Jumping in the pool for a workout can be hard when you’re not a natural swimmer. It could have been years since your last swim and decades since your last lesson. Swimming can provide numerous benefits for runners who want to improve performance or add variety in their training. Unlike running, which puts high loads the hip, knee and ankle joints, swimming is gentler on the body. Just because swimming doesn’t involve impact, it doesn’t mean it’s any less strenuous. Getting in the water can enhance running athleticism by challenging the cardiovascular system, improving breathing technique, elongating the body and strengthening core muscles. The weightless environment also helps to aid recovery.

Take Paul Lear, an avid runner and AUT Millennium Gym member. Paul incorporated  swimming into his workout regime after his coach suggested it could improve his running performances at the Albany Lakes 5km series. Admittedly more adept on the land, Paul recalls being apprehensive about joining the AUT Millennium community swimming group. “I was actually really scared to join Adult Swim Squad, it took me a while. I didn’t think I could keep up.” After more than a year, Paul has become a regular face in the squad. He now leads his lane, has improved his 200m swimming personal best by more than ten seconds and has continued to refine his technique. Adding swimming to his athletic mix has paid dividends for the 45 year-old, who achieved his goal of winning his age group in the 2018 Albany Lakes series.

Five ways to help incorporate swimming into your regular workouts.

  • Start small

Swimming and running are very dissimilar movements. Even exceptionally fit runners may find swimming difficult when they first start out and that’s completely normal. Don’t be afraid to start small. Begin with a 15 or 20 minute swim and record your distance and how hard it felt. As with any exercise, frequency, intensity and time are all required for improvement. Starting small and tracking changes will help fuel motivation. Try approaching your swimming in blocks, swimming for the same duration for three weeks before increasing. You can play with intensity during each block, aiming to swim a little further or upping effort each time.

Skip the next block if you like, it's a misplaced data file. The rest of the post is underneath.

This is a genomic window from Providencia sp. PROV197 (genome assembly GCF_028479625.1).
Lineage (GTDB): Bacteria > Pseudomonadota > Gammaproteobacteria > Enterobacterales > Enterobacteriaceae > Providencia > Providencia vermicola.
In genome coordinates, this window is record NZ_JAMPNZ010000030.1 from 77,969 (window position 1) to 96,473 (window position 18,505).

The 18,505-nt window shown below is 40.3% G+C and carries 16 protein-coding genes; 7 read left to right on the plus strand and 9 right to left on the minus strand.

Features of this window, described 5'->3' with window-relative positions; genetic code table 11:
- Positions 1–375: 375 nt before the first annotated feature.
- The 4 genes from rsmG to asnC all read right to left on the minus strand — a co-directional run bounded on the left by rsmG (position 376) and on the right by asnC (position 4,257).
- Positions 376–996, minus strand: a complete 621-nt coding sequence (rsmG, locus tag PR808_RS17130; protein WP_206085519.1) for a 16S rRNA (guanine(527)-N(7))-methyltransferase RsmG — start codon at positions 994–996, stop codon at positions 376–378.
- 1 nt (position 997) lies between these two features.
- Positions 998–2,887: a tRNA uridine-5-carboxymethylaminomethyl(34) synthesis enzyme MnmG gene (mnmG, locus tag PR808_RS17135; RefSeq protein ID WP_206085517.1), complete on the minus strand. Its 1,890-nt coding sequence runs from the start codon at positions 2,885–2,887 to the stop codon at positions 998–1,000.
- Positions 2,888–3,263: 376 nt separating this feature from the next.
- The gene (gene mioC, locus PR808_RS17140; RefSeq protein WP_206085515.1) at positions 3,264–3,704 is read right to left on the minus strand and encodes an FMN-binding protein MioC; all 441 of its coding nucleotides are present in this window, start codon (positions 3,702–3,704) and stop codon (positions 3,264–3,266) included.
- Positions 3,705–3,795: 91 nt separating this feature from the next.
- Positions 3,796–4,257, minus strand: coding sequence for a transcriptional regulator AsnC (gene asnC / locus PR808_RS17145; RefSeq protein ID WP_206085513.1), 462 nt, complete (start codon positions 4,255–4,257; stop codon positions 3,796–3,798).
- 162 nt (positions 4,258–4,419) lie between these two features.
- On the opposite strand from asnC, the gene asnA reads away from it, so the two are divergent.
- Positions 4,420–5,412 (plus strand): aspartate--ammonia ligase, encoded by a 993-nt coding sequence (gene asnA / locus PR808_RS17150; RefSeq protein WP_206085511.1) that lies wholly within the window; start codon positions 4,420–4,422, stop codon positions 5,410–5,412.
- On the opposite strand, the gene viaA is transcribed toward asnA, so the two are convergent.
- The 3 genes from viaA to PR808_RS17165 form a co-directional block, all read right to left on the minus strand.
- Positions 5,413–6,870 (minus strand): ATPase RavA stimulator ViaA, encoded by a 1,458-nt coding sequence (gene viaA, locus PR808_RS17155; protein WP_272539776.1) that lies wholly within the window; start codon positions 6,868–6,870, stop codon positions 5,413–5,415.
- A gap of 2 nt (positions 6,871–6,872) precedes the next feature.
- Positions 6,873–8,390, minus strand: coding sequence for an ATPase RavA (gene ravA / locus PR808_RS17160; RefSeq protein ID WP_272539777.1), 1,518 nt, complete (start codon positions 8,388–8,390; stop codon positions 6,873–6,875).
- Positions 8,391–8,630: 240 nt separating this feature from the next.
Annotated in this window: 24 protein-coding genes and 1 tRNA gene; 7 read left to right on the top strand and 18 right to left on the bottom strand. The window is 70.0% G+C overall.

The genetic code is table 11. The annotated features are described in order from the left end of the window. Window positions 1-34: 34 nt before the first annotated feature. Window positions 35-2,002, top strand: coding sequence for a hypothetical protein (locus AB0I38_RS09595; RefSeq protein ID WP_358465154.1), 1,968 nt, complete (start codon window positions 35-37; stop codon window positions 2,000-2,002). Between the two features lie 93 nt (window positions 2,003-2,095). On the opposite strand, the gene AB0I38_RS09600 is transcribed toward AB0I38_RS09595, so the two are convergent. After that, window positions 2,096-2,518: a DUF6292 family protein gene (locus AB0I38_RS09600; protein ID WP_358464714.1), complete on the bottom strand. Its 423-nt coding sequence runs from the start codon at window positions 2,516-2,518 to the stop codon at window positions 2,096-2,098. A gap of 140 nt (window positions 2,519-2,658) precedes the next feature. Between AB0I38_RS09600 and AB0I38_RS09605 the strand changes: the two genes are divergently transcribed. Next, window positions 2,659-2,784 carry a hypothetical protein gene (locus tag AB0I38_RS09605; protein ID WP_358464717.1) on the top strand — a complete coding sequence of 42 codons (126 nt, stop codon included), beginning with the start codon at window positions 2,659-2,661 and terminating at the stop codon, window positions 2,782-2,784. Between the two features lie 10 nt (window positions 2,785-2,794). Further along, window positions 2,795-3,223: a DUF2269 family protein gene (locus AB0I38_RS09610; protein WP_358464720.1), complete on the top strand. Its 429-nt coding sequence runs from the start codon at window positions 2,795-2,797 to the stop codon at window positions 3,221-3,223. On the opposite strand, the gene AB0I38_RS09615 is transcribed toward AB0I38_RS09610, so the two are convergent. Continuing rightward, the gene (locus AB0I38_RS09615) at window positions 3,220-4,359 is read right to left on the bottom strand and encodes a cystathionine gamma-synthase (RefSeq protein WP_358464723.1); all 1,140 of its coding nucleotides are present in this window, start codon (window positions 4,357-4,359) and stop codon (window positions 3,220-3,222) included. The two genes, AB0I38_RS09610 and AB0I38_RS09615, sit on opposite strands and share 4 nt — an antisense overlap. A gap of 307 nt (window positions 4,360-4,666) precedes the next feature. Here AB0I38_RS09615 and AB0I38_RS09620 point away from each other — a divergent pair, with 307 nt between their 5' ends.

• Be realistic

Understand ‘why’ you want to start swimming. Preparation is paramount when implementing a new activity. Write down where swimming will fit into your schedule and remember that it may be hard to begin with. Enjoy the challenge and keep track of your sessions. Having tangible evidence of your improvement will provide a shot of inspiration on days where you ‘just can’t be bothered’. Alternatively, a lack of improvement could be helped by a professional, such as a coach or teacher, who are able to give guidelines around training techniques and structure.

  • Give your body time to adapt

Humans are one of the most adaptable species on the planet, but adaptation takes time. Running and swimming recruit different muscles to move efficiently. When you start swimming, focus on comfort and body position first. Fighting through the water using the arms for power will fatigue your body quickly. Focus on taking a few deep, calm breaths before pushing off and keep your eyes on the bottom while swimming. Looking down will help your legs to float and promote a horizontal position – you don’t want to look like a sinking ship! ‘Front crawl’ is actually quite a confusing term because swimming power should initiate from a full body rotation that engages the shoulders, not relying on the arm muscles to crawl through the water. Remember, swimming is an opportunity for the legs to take a break and learning to swim efficiently is important.  

  • Set a goal

Just ‘going for a swim’ often leads to disengagement and frustration. Setting a goal, even a small one, is important when starting a new exercise. The initial excitement of a fresh exercise may be enough to get started but a goal will help you to sustain enthusiasm.  Simply aiming to ‘swim 1km without stopping’ or ‘swim 500m without feeling breathless’ is enough to spike motivation. Be as specific as you can when setting a goal, such as aiming for time (eg swim for 30 minutes), distance (swim 2km in the session) or effort (swim for 15 minutes at an 80% effort). Setting a goal will also give you the ability to adapt a plan instead of dropping an exercise completely.

  • Get a lesson or join a squad

Swimming is a complex motor movement that requires coordination of the entire body, so it’s important to take time learning the basic movement mechanics required. If swimming feels like a constant battle, it could come down to your technique. Swimming efficiently may only require a few minor changes to your stroke, which a coach or swimming teacher could help to correct. Enrol for a swimming lesson, join a squad or take a private session to gain a basic understanding of your swimming. Choosing to invest in professional advice can make swimming a lot more enjoyable. There’s a big difference between a constant fight and feeling like you’re gliding across the water.

Private swimming lessons, adult learn-to-swim and swimming squads are all available at AUT Millennium. Get in touch with the team today.

AUT Millennium Swim School

(09) 477 2074

[email protected]